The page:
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[caption id=”attachment_28596″ align=”alignleft” width=”300″] Linking the original farmhouse with the modern annex of the home is a transitional foyer filled with wood, stone and glass.[/caption]
Alexander Gorlin never expected that his architecture career would include an archeological experience, but that’s just what he encountered when he undertook a renovation project in the Hudson Valley.
The owners wanted to modernize what had become a 1950s style home and to emphasize its scenic Catskills location.
“The house is perched on the edge of a hill that overlooks a river bottom; it’s framed with hills on either side in a triangular shape,” describes Gorlin. “It’s just filled with outstanding views.” And, they soon discovered, a lot of history.
Beneath the Formica and sheetrock home was a stunning 1761 stone farmhouse. “It was almost barely visible,” recalls Gorlin. “It was like an archaeological find.” Removing the ceiling revealed rough, huge, beautiful beams – one stamped with 1761 on the side.
They uncovered the insulation of the time – newspapers dating back to the 1800s – and Gorlin knew he’d found the focal point of his renovation. “Originally, the clients wanted to do things on either side of the farmhouse, but it would have been overwhelming,” he explains. “My idea was to create pavilions.” It was a way to defer to the historical significance and beauty of the site, and to complement a modern lifestyle.
Converted into a great entertainment room, the farmhouse became the engine in a train of buildings. The other structures focused on an entrance pavilion, a kitchen/dining area and a bedroom wing. They all relate to the other existing barns on the site, which is still used as a working farm.
“We wanted to be understated,” Gorlin notes. “Everything was to defer to the farmhouse and the views.”
[caption id=”attachment_28598″ align=”alignright” width=”300″] Alexander Gorlin Hudson Valley Farm Catskill NY[/caption]
Now, visitors to this Leeds, NY home come upon structures that seem to be subtly nestled on the horizon, but upon entering the home’s main pavilion, expansive windows give way to the beauty beyond.
“The view doesn’t know what it is until someone knows that it’s there,” says Gorlin, “and that view can be framed by the architecture. It’s a very bold landscape.”
When initially built in the 1700s, the farmhouse provided shelter and protection. The land was where food was grown for survival. Small window openings allowed light in but kept cold out. Thick walls created a solid foundation, and a small living area meant less space to heat when fireplaces were the main source of warmth. Keeping the integrity of that original structure was something architect and client agreed upon.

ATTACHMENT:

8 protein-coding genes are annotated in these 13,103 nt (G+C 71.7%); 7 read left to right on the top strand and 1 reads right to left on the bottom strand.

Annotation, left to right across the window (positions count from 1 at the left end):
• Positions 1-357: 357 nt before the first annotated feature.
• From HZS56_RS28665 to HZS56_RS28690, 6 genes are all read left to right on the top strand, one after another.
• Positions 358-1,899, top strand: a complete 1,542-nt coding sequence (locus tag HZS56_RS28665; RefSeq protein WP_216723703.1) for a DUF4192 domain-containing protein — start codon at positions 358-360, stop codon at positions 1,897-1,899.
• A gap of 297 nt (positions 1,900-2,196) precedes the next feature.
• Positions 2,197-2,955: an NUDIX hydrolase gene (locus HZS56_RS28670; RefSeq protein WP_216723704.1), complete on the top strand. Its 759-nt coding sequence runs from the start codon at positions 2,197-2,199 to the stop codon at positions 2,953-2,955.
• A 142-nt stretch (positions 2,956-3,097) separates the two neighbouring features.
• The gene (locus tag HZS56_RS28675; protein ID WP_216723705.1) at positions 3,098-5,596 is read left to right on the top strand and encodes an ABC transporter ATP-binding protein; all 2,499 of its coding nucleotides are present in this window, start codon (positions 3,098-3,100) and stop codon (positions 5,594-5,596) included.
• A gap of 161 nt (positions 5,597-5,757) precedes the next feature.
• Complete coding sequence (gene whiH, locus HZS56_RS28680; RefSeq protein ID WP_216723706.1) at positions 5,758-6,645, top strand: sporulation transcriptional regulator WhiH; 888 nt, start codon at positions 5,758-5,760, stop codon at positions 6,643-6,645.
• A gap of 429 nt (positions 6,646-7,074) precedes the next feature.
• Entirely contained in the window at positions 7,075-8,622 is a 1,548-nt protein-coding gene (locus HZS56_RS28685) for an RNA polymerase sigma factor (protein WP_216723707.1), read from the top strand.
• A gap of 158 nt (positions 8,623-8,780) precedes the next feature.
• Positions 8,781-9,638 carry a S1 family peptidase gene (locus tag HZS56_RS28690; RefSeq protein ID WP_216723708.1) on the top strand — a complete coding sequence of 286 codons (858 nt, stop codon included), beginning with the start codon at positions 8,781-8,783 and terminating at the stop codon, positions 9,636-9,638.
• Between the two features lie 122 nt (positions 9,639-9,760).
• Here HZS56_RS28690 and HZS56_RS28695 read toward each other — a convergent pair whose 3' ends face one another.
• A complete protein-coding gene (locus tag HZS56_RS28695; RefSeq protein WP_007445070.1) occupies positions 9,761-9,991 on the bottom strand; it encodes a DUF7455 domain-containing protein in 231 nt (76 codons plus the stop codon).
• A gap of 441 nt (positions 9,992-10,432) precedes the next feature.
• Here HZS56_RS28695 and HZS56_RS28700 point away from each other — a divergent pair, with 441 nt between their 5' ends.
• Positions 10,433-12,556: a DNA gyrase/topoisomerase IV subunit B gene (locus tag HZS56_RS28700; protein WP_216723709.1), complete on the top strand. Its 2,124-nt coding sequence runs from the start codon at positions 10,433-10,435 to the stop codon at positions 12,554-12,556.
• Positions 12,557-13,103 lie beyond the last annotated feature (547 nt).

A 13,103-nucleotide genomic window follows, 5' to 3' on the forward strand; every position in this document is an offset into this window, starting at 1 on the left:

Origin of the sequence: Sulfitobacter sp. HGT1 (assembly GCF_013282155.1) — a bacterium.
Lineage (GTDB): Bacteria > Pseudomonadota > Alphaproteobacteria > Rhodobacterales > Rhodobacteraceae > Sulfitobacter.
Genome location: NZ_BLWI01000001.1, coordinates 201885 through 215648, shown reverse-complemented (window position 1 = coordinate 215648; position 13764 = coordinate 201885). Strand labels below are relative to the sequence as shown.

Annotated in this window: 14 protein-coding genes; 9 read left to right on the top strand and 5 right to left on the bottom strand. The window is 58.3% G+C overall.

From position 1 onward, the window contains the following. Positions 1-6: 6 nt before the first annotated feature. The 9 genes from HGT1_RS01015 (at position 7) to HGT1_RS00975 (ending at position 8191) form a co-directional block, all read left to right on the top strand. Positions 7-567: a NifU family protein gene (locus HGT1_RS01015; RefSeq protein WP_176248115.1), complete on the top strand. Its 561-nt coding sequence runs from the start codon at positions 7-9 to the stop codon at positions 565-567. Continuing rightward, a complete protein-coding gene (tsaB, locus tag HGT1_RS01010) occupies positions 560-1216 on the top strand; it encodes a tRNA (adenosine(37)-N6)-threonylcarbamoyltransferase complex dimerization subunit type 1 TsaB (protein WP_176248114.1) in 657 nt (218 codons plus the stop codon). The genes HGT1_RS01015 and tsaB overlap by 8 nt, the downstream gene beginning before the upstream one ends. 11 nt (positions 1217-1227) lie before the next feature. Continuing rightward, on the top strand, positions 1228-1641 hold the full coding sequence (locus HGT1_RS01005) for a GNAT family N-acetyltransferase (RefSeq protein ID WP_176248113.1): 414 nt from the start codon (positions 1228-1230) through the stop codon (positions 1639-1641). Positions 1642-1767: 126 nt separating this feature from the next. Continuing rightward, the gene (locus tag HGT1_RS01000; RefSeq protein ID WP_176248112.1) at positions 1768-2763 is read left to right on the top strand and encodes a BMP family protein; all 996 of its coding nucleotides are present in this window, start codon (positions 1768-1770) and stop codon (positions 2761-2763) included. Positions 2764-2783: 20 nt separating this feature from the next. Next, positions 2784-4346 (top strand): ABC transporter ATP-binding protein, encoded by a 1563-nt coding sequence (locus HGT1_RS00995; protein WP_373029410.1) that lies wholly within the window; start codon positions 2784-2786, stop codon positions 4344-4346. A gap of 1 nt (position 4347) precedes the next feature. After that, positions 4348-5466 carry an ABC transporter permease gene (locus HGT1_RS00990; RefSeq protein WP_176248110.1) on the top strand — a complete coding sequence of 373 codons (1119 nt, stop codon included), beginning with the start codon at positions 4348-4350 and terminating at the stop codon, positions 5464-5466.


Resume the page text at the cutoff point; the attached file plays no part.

So while the new pavilion, with its floor- to-ceiling windows, opens up to the view, it also mimics the old style. The main entrance is tucked away, giving deference to the older, bigger structure. The 4,000-square-foot home almost appears as separate buildings, a tiny village unto itself.
“It blends in, like the Hudson Valley,” comments Gorlin. “It grows out of the site. It’s best to relate to the site itself and catch the power of the site.”
Building upon the same beauty and sheltered property that lured a Dutch farmer to the region in the 1760s creates a unique responsibility.
“It’s easier, technically, to knock down buildings and just start over, but it’s more rewarding to the memory of the site to make conversions,” concludes the architect. “It comes imbued with memory, so why not take advantage of that? There’s a mutual obligation to historical buildings and to the client, so you try and do the best job for the project.”
[caption id=”attachment_28599″ align=”alignleft” width=”300″] Alexander Gorlin Hudson Valley Farm Catskill NY[/caption]
Site Lines | In the Hudson Valley, such farmhouse conversions are becoming more frequent as city people find refuge in the sprawling, lush Catskills. However, they are building upon a long legacy of such escapes.
From this property, one can look eastward to Hudson and see Olana, the home and studio where Frederic Church solidified the Hudson River School of landscape painting in the 1870s. “Church really understood the light of the Hudson Valley and the views,” tells Gorlin. “There’s a natural landscape and a romantic view of the landscape that architecture can enhance or discover.”
Photography Courtesy of Peter Aaron/Otto Photography.
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